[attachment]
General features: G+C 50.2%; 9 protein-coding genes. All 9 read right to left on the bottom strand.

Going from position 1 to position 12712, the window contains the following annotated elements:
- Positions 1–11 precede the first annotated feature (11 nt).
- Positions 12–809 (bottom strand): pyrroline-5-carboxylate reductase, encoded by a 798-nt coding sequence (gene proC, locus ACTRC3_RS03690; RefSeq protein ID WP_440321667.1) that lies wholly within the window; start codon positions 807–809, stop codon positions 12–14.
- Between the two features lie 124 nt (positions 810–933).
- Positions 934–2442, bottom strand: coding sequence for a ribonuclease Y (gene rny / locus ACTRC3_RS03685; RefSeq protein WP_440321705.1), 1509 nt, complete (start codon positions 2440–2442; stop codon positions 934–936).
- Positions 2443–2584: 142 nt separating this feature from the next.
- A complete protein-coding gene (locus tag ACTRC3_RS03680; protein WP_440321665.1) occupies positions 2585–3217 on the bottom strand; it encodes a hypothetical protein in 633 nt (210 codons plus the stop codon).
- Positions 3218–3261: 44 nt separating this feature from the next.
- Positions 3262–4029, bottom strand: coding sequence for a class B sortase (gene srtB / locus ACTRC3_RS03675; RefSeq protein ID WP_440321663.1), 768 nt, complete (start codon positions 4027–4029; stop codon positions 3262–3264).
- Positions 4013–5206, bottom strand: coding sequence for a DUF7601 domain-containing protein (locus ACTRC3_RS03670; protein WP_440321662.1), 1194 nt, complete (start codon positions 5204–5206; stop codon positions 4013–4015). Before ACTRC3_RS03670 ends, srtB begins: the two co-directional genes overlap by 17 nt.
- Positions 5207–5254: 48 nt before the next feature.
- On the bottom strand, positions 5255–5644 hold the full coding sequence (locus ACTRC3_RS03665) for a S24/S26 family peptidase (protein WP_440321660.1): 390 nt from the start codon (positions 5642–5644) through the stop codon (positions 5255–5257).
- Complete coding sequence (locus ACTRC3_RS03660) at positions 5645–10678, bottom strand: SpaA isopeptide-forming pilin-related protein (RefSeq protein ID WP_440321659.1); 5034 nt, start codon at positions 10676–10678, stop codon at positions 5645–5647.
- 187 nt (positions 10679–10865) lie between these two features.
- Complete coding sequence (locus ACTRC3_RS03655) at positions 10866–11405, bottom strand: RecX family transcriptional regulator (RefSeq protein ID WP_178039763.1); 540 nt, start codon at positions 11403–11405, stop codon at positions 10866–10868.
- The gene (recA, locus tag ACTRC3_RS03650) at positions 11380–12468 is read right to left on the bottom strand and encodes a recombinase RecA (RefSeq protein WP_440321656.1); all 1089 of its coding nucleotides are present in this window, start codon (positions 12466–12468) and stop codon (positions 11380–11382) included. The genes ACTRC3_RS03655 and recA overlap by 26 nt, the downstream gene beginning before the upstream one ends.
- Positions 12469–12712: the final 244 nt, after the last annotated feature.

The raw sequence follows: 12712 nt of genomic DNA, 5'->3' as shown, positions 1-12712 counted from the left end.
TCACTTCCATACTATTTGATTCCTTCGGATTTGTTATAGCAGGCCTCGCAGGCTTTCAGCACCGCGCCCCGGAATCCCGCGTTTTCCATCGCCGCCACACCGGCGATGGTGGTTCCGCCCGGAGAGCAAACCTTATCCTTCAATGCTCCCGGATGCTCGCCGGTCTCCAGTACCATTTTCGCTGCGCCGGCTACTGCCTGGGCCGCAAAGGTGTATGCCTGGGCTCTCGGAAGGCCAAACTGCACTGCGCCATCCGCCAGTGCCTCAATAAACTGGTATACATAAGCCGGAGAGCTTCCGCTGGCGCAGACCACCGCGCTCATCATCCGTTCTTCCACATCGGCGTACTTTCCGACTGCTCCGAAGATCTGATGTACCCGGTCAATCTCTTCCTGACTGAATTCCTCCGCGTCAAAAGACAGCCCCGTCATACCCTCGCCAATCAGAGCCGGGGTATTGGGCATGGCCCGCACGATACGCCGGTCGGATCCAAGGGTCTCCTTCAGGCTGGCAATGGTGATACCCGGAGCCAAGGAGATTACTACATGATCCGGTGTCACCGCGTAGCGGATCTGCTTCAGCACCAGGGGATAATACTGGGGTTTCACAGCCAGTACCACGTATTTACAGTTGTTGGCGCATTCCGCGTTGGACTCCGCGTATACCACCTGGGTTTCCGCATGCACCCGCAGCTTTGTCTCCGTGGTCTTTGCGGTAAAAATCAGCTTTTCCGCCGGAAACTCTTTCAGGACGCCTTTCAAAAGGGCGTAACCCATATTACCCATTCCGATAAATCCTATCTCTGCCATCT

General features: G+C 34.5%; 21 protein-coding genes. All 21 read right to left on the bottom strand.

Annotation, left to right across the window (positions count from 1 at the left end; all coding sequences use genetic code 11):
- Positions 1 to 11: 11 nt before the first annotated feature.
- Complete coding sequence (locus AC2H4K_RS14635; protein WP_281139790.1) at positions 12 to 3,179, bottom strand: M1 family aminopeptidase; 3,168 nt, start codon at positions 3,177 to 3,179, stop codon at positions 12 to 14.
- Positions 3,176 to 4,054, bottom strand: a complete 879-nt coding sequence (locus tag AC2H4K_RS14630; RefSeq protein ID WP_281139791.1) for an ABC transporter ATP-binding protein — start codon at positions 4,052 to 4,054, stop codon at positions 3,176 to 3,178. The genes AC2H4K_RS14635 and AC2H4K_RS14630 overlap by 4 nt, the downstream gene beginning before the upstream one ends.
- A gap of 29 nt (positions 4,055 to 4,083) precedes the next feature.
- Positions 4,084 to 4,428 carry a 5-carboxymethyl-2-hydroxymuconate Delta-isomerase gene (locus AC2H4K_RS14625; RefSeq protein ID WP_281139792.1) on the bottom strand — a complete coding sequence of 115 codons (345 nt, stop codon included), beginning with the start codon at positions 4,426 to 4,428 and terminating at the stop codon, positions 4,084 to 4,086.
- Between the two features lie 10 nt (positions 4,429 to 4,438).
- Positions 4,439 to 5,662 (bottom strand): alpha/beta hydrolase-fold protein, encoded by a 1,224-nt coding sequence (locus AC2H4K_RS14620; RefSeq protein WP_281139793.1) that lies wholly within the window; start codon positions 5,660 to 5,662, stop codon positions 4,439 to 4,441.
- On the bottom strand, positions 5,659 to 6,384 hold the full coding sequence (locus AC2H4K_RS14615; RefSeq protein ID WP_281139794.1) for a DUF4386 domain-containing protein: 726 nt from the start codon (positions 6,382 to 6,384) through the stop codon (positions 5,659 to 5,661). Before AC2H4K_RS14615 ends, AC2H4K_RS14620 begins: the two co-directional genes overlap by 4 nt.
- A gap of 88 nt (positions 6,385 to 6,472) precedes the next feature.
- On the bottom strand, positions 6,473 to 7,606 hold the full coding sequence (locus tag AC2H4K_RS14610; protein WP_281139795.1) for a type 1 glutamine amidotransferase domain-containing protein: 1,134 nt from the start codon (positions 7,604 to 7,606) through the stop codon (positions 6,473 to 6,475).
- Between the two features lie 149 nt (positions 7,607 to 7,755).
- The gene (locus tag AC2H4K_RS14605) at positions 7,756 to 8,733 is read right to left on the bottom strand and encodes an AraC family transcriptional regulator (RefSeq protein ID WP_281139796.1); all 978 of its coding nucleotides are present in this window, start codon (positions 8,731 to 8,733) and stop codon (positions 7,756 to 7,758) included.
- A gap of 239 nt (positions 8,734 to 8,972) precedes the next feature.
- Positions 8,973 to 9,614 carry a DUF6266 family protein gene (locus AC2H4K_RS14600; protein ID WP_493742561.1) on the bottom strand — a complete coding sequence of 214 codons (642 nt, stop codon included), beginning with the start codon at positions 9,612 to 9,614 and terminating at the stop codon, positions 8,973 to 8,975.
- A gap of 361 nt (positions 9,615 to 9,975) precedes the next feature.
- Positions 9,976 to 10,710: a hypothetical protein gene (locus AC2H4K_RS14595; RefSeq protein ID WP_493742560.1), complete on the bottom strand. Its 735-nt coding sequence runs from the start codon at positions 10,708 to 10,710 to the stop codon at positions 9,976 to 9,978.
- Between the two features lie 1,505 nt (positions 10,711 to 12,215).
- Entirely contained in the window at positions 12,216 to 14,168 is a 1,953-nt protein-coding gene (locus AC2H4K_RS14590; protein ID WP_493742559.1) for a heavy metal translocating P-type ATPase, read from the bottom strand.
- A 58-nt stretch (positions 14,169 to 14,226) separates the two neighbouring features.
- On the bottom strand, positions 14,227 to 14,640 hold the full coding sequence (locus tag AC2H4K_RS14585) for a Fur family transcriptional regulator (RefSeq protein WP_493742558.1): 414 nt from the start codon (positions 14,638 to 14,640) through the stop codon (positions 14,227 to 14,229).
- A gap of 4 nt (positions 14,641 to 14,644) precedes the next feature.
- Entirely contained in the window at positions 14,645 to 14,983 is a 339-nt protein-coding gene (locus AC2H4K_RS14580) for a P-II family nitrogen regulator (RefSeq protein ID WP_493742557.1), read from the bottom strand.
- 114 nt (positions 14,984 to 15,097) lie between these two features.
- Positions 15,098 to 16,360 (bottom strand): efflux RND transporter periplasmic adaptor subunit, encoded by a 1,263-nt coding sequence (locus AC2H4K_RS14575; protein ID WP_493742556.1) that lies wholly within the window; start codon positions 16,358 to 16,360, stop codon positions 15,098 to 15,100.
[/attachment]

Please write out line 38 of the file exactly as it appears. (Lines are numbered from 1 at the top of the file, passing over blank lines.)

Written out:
- Positions 9,976 to 10,710: a hypothetical protein gene (locus AC2H4K_RS14595; RefSeq protein ID WP_493742560.1), complete on the bottom strand. Its 735-nt coding sequence runs from the start codon at positions 10,708 to 10,710 to the stop codon at positions 9,976 to 9,978.